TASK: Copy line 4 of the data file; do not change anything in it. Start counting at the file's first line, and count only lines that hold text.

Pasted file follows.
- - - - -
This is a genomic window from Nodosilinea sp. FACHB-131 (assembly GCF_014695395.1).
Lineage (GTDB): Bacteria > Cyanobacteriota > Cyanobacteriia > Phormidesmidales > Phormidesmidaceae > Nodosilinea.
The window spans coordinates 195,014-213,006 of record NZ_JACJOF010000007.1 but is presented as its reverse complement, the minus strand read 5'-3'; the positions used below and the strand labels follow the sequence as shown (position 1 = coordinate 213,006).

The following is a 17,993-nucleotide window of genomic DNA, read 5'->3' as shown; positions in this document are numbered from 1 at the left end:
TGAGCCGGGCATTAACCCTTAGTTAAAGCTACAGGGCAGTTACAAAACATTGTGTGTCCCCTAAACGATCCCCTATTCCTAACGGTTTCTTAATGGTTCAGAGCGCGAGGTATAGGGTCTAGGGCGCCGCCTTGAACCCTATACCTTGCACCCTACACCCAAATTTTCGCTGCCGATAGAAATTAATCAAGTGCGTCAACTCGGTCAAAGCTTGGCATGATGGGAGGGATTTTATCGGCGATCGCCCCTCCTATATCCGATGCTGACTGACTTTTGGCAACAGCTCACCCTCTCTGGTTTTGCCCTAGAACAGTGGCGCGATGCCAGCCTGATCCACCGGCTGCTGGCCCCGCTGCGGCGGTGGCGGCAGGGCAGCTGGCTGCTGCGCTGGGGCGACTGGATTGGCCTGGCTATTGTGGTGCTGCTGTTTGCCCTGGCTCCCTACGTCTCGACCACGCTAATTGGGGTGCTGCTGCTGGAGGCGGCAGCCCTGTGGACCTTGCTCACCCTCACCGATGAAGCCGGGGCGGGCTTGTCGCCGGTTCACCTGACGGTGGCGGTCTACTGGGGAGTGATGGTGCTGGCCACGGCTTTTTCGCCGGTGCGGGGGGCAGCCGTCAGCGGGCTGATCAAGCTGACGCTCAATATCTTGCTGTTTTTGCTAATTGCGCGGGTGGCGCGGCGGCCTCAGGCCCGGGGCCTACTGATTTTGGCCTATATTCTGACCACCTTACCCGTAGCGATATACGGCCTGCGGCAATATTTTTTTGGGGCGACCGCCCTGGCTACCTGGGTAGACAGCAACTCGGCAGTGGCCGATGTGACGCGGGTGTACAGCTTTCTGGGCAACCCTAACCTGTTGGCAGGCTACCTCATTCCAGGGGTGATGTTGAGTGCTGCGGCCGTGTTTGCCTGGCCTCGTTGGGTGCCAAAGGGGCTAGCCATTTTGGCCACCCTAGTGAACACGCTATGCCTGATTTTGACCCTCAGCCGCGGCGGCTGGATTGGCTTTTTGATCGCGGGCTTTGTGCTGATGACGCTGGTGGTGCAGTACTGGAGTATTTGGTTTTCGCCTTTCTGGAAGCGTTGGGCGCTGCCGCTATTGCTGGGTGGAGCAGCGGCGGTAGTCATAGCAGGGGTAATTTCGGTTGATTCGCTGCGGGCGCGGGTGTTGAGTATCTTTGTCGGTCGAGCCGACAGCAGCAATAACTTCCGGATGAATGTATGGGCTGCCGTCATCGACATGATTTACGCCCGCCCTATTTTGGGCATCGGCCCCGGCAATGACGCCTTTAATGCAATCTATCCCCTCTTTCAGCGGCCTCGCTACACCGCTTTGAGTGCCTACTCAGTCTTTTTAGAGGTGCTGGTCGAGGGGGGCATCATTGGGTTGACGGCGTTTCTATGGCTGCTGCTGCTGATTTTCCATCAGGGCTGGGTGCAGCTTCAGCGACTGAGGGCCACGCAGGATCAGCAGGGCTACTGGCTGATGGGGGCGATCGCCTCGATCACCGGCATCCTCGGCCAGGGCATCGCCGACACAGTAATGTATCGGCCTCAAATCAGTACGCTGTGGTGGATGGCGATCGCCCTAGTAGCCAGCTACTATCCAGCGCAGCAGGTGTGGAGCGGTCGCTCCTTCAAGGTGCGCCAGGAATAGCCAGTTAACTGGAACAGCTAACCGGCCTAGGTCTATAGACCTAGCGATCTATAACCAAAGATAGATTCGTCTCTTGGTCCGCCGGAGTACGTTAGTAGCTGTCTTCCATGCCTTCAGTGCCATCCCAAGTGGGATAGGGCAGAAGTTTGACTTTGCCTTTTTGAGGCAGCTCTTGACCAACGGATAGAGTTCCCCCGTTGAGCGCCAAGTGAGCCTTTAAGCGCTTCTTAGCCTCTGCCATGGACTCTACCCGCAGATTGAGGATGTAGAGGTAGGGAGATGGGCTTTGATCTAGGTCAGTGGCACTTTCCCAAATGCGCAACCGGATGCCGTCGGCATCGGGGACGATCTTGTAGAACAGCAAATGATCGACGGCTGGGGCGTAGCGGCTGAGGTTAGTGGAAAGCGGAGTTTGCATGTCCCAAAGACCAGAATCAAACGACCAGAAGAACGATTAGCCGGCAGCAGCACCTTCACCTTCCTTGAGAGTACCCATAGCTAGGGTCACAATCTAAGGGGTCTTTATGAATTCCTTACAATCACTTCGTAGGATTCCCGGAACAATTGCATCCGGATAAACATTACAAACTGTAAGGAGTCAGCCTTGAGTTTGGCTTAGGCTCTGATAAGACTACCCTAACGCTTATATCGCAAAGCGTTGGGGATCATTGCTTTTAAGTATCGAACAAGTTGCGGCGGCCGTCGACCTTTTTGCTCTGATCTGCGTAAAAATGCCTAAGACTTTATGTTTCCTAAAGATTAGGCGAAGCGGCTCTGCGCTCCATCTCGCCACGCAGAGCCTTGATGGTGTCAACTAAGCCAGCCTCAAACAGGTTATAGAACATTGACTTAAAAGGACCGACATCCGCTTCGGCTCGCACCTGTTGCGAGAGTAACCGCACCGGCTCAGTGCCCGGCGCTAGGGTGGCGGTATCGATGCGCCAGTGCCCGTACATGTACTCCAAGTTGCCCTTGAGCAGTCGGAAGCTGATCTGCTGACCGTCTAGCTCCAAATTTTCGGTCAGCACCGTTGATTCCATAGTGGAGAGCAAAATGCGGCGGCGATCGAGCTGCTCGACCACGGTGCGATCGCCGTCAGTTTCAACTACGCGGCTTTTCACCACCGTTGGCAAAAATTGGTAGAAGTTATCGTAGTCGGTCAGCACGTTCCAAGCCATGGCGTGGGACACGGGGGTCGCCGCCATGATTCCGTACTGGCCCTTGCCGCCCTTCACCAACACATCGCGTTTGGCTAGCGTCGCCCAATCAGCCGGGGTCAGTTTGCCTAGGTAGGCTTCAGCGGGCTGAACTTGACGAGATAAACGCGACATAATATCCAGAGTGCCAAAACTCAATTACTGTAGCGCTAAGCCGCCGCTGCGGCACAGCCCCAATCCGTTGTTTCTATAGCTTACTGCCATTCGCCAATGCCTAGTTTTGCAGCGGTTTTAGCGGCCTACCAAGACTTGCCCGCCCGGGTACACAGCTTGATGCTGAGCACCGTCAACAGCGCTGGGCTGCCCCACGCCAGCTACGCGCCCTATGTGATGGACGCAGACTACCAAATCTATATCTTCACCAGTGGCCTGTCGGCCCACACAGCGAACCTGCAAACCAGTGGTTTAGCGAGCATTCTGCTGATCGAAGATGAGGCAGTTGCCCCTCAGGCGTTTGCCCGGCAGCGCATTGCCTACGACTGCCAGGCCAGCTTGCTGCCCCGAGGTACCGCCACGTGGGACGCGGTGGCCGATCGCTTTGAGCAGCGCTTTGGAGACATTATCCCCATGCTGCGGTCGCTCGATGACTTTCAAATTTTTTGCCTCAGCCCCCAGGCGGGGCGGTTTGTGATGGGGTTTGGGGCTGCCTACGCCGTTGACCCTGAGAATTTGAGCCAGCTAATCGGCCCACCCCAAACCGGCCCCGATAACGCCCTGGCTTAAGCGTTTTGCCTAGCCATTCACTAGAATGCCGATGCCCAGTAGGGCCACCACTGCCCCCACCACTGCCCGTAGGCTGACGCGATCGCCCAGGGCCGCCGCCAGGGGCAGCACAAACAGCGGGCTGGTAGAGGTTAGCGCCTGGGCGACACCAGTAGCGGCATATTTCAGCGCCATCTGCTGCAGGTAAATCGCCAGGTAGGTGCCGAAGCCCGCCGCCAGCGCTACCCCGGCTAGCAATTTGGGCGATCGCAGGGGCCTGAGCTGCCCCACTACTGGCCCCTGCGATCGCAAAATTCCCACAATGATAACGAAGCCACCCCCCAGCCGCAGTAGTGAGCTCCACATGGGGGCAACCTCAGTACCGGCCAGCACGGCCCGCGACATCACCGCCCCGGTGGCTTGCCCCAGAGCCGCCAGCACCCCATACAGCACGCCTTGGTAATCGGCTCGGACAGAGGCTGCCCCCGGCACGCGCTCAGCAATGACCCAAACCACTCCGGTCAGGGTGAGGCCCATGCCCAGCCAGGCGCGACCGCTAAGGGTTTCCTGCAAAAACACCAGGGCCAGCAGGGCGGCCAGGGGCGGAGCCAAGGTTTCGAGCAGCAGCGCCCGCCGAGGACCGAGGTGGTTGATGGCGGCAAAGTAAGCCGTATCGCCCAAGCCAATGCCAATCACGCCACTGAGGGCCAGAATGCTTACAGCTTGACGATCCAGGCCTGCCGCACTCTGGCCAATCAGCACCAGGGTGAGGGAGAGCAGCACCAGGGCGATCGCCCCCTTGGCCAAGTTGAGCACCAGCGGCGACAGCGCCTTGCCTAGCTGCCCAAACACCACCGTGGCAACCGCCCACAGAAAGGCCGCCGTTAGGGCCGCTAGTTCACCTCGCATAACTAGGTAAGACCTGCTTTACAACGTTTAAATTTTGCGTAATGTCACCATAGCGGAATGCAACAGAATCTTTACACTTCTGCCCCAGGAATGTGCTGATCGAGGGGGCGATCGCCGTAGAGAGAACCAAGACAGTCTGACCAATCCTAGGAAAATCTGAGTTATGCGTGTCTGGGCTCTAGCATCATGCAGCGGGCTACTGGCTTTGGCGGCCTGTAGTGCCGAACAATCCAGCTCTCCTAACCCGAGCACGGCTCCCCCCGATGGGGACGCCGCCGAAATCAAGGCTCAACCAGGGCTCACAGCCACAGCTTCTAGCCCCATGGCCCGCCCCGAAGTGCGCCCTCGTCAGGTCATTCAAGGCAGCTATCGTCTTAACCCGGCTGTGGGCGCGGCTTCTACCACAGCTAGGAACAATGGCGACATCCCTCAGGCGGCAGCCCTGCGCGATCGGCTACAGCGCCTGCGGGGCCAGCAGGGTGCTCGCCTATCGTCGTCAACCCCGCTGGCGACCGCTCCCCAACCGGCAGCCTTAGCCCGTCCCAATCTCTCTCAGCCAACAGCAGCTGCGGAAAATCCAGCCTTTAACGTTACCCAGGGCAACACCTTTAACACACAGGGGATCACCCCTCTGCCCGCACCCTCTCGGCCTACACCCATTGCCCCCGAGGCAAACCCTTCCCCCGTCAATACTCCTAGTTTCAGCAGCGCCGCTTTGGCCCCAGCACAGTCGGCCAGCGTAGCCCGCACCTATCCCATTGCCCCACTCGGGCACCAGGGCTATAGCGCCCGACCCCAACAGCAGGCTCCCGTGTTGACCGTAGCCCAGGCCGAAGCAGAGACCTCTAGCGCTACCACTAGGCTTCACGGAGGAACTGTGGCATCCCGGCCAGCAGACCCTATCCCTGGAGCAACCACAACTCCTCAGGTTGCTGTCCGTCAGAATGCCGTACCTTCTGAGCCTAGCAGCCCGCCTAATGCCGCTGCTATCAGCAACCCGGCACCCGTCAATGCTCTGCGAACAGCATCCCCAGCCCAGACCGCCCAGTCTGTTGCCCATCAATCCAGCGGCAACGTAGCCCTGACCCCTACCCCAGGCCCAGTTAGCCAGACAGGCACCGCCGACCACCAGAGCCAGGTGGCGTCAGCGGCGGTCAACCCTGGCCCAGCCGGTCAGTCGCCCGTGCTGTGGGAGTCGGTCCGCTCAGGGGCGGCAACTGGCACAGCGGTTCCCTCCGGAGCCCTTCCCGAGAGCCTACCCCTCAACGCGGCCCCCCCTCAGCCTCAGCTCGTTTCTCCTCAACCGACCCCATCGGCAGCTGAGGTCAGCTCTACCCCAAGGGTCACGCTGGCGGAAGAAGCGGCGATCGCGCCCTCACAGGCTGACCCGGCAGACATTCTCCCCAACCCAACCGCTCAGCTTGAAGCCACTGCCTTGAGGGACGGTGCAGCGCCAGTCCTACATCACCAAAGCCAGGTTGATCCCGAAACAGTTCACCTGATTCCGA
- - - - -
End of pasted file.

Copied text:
The following is a 17,993-nucleotide window of genomic DNA, read 5'->3' as shown; positions in this document are numbered from 1 at the left end: